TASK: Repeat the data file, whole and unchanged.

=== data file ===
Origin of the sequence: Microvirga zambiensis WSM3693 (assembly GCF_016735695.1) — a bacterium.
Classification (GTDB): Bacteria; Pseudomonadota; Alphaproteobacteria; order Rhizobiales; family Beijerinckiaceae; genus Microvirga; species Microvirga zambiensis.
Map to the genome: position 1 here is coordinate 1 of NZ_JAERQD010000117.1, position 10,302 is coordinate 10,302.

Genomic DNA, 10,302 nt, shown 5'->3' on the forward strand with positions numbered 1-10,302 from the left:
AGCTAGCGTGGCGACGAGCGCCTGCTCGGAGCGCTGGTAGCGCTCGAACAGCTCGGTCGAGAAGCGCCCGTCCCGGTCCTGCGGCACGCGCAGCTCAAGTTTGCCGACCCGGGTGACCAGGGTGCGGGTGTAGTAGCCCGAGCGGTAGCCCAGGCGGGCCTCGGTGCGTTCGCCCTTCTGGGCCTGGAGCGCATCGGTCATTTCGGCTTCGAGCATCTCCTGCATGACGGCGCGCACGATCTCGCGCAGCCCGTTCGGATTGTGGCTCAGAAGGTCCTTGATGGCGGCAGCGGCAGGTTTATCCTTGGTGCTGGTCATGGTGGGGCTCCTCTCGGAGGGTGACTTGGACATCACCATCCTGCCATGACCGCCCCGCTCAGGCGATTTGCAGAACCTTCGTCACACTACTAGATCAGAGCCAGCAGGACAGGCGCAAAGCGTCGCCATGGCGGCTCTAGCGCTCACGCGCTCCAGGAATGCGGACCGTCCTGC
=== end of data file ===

Origin of the sequence: Microvirga zambiensis WSM3693 (assembly GCF_016735695.1) — a bacterium.
Classification (GTDB): Bacteria; Pseudomonadota; Alphaproteobacteria; order Rhizobiales; family Beijerinckiaceae; genus Microvirga; species Microvirga zambiensis.
Map to the genome: position 1 here is coordinate 1 of NZ_JAERQD010000117.1, position 10,302 is coordinate 10,302.

Genomic DNA, 10,302 nt, shown 5'->3' on the forward strand with positions numbered 1-10,302 from the left:
AGCTAGCGTGGCGACGAGCGCCTGCTCGGAGCGCTGGTAGCGCTCGAACAGCTCGGTCGAGAAGCGCCCGTCCCGGTCCTGCGGCACGCGCAGCTCAAGTTTGCCGACCCGGGTGACCAGGGTGCGGGTGTAGTAGCCCGAGCGGTAGCCCAGGCGGGCCTCGGTGCGTTCGCCCTTCTGGGCCTGGAGCGCATCGGTCATTTCGGCTTCGAGCATCTCCTGCATGACGGCGCGCACGATCTCGCGCAGCCCGTTCGGATTGTGGCTCAGAAGGTCCTTGATGGCGGCAGCGGCAGGTTTATCCTTGGTGCTGGTCATGGTGGGGCTCCTCTCGGAGGGTGACTTGGACATCACCATCCTGCCATGACCGCCCCGCTCAGGCGATTTGCAGAACCTTCGTCACACTACTAGATCAGAGCCAGCAGGACAGGCGCAAAGCGTCGCCATGGCGGCTCTAGCGCTCACGCGCTCCAGGAATGCGGACCGTCCTGC